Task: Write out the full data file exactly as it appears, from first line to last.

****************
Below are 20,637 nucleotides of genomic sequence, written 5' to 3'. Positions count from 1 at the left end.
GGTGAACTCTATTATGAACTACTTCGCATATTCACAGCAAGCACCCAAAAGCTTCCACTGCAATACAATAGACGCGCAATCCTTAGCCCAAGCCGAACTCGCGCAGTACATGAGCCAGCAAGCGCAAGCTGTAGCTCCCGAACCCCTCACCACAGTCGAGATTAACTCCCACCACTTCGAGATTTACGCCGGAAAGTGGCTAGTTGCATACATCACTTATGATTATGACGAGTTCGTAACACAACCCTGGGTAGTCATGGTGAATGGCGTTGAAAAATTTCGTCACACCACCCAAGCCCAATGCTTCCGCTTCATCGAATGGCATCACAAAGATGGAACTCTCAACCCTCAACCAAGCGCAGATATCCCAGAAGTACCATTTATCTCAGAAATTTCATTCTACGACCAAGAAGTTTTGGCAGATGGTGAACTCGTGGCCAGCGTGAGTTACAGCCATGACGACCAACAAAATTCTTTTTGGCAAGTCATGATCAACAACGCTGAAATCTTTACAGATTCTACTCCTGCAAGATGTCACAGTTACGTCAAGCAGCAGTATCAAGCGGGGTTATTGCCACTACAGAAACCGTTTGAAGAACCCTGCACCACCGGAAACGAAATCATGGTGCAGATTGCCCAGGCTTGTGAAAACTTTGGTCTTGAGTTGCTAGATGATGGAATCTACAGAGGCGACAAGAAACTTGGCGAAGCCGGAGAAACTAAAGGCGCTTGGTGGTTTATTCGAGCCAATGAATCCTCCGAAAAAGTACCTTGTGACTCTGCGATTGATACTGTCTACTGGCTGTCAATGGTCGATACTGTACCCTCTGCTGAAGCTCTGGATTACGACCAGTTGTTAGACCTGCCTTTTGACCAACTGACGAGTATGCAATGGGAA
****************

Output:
Below are 20,637 nucleotides of genomic sequence, written 5' to 3'. Positions count from 1 at the left end.
GGTGAACTCTATTATGAACTACTTCGCATATTCACAGCAAGCACCCAAAAGCTTCCACTGCAATACAATAGACGCGCAATCCTTAGCCCAAGCCGAACTCGCGCAGTACATGAGCCAGCAAGCGCAAGCTGTAGCTCCCGAACCCCTCACCACAGTCGAGATTAACTCCCACCACTTCGAGATTTACGCCGGAAAGTGGCTAGTTGCATACATCACTTATGATTATGACGAGTTCGTAACACAACCCTGGGTAGTCATGGTGAATGGCGTTGAAAAATTTCGTCACACCACCCAAGCCCAATGCTTCCGCTTCATCGAATGGCATCACAAAGATGGAACTCTCAACCCTCAACCAAGCGCAGATATCCCAGAAGTACCATTTATCTCAGAAATTTCATTCTACGACCAAGAAGTTTTGGCAGATGGTGAACTCGTGGCCAGCGTGAGTTACAGCCATGACGACCAACAAAATTCTTTTTGGCAAGTCATGATCAACAACGCTGAAATCTTTACAGATTCTACTCCTGCAAGATGTCACAGTTACGTCAAGCAGCAGTATCAAGCGGGGTTATTGCCACTACAGAAACCGTTTGAAGAACCCTGCACCACCGGAAACGAAATCATGGTGCAGATTGCCCAGGCTTGTGAAAACTTTGGTCTTGAGTTGCTAGATGATGGAATCTACAGAGGCGACAAGAAACTTGGCGAAGCCGGAGAAACTAAAGGCGCTTGGTGGTTTATTCGAGCCAATGAATCCTCCGAAAAAGTACCTTGTGACTCTGCGATTGATACTGTCTACTGGCTGTCAATGGTCGATACTGTACCCTCTGCTGAAGCTCTGGATTACGACCAGTTGTTAGACCTGCCTTTTGACCAACTGACGAGTATGCAATGGGAA